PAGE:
For many of us, this Pandemic feels like it came out of nowhere and rapidly changed all of our lives, leaving us feel a sense of uncertainty about almost everything. The new normal itself is constantly changing. Core areas of our lives which had a sense of normalcy to the point they were mundane, have also changed. Your morning commute to work disappeared, lunches with coworkers and weekend plans, have all literally evaporated over night. Without these routines and structures it can be easy to feel unanchored and unsure of what we can count on. With that lack of surety, many people are feeling a rollercoaster of emotions. While deeply appreciating the space Covid-19 has given us to connect with each other in real and authentic ways, we can within days, hours or even moments later feel a sense of despair for everything that is happening in the world. And how rapidly our lives have changed.
And that’s okay. Part of the new normal is surfing the waves of emotions that come with adjusting to life during Covid-19. One of the most unique parts of being human is the ability to see ourselves and the world differently, every day. So check in within yourself, see how you are feeling today, and then cut yourself some (a lot) of slack. And anticipate that the next day or next moment it could be entirely different.
There’s a Charles Dickens novel called a Tale of Two Cities that I admittedly have never read, but many of us know the quote, “It was the best of times, it was the worst of times.” That’s what this pandemic can feel like. While it has given us the gift of appreciating the beauty and fragility of life, gratitude for our brave front line workers, and real relationships, it also can give us a whole spectrum of less positive emotions. Loneliness, anxiety and numbness. The duality is normal, and to be expected.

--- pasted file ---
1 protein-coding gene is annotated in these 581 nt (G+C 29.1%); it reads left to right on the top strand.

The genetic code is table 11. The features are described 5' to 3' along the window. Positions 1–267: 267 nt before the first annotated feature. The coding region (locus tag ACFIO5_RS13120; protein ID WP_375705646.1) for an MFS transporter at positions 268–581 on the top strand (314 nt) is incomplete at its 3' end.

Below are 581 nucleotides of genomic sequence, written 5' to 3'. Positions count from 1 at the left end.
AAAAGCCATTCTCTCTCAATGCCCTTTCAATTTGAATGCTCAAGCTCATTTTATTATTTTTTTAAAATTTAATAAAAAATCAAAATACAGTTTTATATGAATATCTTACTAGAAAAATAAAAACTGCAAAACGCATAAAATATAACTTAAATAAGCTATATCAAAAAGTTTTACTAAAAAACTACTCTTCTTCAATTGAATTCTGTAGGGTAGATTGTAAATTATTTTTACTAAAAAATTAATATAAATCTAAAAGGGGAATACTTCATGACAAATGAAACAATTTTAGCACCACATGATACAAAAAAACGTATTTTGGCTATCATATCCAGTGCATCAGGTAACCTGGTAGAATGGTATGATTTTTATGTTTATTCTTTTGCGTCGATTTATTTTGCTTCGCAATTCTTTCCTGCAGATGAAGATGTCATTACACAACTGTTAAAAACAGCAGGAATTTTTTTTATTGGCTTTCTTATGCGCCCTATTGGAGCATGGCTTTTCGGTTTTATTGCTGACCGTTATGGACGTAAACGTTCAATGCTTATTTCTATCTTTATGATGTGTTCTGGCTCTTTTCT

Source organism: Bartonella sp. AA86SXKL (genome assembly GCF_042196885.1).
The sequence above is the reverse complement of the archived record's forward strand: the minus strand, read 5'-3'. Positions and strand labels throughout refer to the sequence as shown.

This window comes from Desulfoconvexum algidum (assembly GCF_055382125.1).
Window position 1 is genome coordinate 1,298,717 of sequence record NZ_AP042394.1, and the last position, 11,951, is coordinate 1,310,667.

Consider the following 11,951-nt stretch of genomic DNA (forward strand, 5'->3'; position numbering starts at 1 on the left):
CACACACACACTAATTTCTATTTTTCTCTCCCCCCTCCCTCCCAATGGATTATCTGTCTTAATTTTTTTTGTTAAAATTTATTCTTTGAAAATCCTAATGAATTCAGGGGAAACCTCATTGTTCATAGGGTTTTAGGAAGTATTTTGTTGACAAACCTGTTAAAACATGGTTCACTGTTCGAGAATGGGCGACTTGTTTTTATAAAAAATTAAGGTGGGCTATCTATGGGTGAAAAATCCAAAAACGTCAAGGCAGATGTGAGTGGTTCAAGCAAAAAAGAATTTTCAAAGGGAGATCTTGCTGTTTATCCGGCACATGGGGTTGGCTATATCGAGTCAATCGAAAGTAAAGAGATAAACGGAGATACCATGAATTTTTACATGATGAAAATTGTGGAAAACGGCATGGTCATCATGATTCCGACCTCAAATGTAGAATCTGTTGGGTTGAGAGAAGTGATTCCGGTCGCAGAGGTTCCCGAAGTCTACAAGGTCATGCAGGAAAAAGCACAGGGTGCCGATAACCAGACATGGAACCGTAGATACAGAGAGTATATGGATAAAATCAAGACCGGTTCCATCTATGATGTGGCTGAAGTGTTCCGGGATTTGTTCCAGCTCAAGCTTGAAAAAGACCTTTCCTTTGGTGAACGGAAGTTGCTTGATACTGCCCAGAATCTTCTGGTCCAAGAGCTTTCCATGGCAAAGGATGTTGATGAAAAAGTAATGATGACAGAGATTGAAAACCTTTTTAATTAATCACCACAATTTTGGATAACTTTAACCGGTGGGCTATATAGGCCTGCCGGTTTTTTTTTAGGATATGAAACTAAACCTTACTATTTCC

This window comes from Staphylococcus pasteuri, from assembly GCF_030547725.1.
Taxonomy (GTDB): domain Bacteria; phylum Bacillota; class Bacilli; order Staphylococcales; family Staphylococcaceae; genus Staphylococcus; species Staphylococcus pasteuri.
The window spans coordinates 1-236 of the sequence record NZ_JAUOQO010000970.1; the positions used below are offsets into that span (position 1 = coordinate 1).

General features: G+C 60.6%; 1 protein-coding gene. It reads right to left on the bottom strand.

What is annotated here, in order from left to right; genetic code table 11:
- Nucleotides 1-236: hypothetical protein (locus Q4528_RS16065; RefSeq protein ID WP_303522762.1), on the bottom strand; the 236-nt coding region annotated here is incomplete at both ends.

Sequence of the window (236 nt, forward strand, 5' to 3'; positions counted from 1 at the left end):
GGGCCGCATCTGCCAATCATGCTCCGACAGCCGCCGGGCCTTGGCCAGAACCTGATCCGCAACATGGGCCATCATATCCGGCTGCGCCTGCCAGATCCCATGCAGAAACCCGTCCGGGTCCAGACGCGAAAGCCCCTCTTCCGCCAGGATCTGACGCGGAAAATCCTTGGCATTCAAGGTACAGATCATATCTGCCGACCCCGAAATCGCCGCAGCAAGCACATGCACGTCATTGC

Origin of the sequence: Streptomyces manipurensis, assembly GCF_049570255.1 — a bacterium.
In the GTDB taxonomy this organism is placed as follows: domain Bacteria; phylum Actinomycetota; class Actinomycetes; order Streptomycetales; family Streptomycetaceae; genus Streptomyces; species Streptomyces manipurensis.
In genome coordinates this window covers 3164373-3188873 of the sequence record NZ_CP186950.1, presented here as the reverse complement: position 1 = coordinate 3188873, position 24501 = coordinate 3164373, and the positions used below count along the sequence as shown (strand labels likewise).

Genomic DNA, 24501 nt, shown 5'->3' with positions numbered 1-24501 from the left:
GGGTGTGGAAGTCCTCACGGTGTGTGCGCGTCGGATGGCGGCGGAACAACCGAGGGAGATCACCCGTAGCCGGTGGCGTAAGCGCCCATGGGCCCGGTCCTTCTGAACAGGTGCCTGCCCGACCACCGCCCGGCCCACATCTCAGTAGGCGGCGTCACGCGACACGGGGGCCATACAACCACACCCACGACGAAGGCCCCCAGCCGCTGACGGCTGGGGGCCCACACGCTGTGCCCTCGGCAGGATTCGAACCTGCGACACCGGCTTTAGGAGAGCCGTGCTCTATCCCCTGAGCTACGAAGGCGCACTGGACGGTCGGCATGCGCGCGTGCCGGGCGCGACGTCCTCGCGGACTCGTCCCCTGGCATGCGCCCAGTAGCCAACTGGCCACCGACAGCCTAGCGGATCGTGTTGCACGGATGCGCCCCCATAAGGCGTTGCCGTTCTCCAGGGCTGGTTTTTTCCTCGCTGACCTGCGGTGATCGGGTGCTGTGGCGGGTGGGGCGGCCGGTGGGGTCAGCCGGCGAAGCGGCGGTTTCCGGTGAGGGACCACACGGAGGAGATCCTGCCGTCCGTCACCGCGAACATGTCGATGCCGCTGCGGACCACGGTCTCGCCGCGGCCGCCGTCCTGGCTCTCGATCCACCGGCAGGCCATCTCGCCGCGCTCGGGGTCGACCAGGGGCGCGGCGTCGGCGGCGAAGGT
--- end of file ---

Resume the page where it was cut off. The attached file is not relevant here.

Some ways to navigate the choppy emotional waters include all the things you already know to be doing. Hydrate, exercise, call people you love, be authentic and real in your conversations. Tell people how you really are feeling, because once the emotion is expressed it leaves your body and you have the ability to move on.
Reiki is also something that has personally gotten me through this time. Reiki is the transference of universal energy and healing. People who receive reiki report a whole host of positive benefits, everything including enhanced mood, the lifting of depression and anxiety, improving physical symptoms. As a form of energy healing, it aims to strengthen the flow of universal energy and life force through your body, removing energetic blocks, in a similar way to acupressure or acupuncture. If you want to learn more about receiving reiki, you can book an online video session with Jaclyn.